|Universal healthcare still possible|
|Friday, 06 April 2012 09:05|
The nine Supreme Court Justices may have already decided the fate of the controversial Affordable Care Act following hearings in March about the law's constitutionality. The country must wait however until the ruling is officially announced in June. But, if expert opinions on the Affordable Care Act hearings are correct, then it seems likely the majority opinion of the Court will vote against the constitutionality of the law.
The bone of contention is whether the "individual mandate" component of the act, which requires Americans to purchase health insurance or pay a financial penalty, is constitutional.
If the individual mandate is ruled unconstitutional, the law could lose a crucial source of funding, which aims to provide healthcare access to some of the 50 million Americans uninsured.
The law has proved particularly beneficial for Black Americans. Since its inception, over 2.4 million Black seniors with Medicare, including over 100,000 in South Florida, have received free preventive services, including diabetes screenings. The law also provides additional coverage for preventive services without extra cost to 5.5 million African-Americans with private health insurance. Plus, about 410,000 young Black-American adults under age 26 gained coverage by being added to their parents' health insurance.
Through the law, increase funding has also been provided to healthcare centers nationwide, serving over 19 million patients, with the potential to serve millions more by 2015.
The outcome of the court's ruling has important short term and long term implications for this crucial legislation that improves the lives of so many. In the short term, a negative ruling could prove a major blow to President Obama's reelection chances, as the current Republican presidential candidates have all used the controversy surrounding this key legislative achievement as political ammunition. On the other hand, a ruling in favor of all aspects of the law would be a boost to Obama.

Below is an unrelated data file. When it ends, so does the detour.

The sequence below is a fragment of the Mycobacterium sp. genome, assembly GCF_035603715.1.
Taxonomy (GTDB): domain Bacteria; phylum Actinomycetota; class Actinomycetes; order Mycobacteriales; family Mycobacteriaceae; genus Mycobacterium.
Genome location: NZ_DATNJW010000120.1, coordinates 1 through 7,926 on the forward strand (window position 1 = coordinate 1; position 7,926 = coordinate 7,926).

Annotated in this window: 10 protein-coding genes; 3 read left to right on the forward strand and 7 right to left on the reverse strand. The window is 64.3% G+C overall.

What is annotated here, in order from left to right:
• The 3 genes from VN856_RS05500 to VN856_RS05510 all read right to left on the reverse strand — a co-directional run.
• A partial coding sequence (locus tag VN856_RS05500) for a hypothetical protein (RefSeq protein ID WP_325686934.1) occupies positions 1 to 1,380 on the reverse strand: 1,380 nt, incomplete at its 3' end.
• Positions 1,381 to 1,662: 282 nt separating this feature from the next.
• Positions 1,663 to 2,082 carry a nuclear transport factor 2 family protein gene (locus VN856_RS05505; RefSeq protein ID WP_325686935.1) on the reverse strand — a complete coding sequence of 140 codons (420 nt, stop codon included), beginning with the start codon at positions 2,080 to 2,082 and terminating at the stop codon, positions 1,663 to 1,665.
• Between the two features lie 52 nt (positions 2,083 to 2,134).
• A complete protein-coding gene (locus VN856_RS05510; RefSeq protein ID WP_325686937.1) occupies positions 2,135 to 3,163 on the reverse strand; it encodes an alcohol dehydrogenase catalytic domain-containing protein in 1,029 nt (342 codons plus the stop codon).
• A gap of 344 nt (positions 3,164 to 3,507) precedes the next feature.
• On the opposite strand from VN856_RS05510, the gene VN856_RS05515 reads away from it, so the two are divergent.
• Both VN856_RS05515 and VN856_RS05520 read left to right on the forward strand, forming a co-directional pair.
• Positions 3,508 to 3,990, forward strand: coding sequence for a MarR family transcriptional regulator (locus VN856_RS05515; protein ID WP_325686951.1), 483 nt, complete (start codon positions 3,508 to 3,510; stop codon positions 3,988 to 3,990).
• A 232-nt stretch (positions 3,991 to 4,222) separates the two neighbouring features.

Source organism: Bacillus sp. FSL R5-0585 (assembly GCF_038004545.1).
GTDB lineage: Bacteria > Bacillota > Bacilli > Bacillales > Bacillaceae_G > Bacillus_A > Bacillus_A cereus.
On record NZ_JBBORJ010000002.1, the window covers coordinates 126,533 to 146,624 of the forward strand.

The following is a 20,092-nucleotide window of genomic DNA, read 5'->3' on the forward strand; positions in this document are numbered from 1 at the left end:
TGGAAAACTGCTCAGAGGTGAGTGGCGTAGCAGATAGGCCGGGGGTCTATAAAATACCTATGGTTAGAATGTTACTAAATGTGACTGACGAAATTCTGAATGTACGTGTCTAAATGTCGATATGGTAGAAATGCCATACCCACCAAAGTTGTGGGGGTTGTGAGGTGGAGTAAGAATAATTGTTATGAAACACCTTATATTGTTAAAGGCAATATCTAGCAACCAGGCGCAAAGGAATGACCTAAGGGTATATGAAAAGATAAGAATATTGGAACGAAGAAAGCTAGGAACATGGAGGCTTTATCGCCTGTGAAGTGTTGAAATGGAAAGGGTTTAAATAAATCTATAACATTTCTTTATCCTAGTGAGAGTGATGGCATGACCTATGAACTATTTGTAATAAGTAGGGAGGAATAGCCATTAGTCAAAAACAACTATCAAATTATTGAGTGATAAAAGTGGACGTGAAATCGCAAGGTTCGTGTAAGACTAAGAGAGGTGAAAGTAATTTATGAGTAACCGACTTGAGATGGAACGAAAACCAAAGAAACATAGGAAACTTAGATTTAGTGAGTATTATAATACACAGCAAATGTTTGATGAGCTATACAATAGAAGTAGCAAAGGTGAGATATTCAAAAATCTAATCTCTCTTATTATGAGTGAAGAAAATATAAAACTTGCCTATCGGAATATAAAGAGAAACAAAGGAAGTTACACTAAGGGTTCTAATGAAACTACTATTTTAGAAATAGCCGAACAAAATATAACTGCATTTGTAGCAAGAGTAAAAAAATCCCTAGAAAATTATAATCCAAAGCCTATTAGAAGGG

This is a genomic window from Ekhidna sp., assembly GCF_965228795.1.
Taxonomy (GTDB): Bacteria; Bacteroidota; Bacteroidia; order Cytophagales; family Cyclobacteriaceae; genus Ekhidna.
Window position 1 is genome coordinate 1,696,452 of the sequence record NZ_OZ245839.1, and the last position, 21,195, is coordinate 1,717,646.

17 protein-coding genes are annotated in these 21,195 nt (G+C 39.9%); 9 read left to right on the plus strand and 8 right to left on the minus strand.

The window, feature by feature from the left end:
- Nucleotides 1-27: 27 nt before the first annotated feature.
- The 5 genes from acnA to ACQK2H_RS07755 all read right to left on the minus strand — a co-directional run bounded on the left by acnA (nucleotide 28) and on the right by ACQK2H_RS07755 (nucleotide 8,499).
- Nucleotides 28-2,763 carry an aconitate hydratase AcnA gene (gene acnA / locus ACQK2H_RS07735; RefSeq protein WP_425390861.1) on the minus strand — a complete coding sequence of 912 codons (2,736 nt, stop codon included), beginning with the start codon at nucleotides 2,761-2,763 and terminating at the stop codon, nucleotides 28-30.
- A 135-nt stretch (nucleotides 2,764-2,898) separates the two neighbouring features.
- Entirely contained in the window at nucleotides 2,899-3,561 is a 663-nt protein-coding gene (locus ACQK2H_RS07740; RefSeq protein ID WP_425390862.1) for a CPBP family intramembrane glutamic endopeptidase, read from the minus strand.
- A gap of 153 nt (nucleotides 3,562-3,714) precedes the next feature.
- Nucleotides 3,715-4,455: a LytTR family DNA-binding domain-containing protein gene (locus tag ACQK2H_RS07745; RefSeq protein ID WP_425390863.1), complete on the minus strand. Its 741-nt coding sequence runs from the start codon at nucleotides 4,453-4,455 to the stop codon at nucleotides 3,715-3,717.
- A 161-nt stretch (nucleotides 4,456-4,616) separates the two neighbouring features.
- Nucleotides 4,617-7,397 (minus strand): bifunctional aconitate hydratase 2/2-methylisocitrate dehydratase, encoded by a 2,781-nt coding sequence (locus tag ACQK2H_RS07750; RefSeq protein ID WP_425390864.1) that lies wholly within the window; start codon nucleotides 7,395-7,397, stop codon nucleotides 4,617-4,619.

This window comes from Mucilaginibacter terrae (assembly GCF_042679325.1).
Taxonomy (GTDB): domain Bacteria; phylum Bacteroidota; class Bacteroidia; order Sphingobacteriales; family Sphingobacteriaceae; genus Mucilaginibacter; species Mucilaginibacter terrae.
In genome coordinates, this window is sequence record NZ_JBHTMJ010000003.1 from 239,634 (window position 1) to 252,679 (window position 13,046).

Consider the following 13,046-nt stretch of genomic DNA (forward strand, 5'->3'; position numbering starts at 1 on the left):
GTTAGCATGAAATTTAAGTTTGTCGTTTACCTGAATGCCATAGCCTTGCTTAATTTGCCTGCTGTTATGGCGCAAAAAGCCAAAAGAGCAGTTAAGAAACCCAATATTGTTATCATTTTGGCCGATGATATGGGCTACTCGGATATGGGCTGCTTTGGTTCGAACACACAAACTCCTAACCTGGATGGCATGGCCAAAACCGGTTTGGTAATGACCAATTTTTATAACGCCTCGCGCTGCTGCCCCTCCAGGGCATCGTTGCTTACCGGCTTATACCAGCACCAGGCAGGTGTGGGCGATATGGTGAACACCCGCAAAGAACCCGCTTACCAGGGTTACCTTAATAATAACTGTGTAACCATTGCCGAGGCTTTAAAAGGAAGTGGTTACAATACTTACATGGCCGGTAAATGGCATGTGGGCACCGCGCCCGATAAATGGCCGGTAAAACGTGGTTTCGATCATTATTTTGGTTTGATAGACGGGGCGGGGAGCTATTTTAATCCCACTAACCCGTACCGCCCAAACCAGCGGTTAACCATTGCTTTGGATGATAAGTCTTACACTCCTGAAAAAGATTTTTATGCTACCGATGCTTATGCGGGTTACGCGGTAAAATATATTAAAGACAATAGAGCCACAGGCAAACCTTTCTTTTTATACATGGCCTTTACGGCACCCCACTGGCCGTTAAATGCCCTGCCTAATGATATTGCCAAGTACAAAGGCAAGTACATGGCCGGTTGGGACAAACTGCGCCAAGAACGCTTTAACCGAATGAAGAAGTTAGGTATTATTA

However, a negative Supreme Court ruling may be advantageous for the act's future. A recent poll conducted by CNN/ORC International shows that the majority of Americans don't want the Supreme Court to completely overturn the law. Sixty-eight percent surveyed wanted the Court to either leave the law as is, or only overturn some sections. Only 30 percent want the law completely overturned. Therefore, if the entire law is ruled as unconstitutional, a public backlash would ensure that the legislation would live on in Congress.
If only the individual mandate is revoked and Obama is reelected, his administration would likely focus immediately on drafting an amendment to ensure that healthcare insurance remains universal, financially viable and constitutional. If the entire law is revoked, creating a mutually acceptable healthcare law would again be a priority of President Obama's second term. Otherwise, the law may not maintain its momentum in a Republican-led administration, due to the strong objections to the principles of government-sponsored universal healthcare among the Republican presidential candidates.
Despite the fears of a possible negative court ruling, hope remains for millions of uninsured Americans to have universal healthcare in the future. But this may depend entirely on the outcome of the 2012 presidential elections.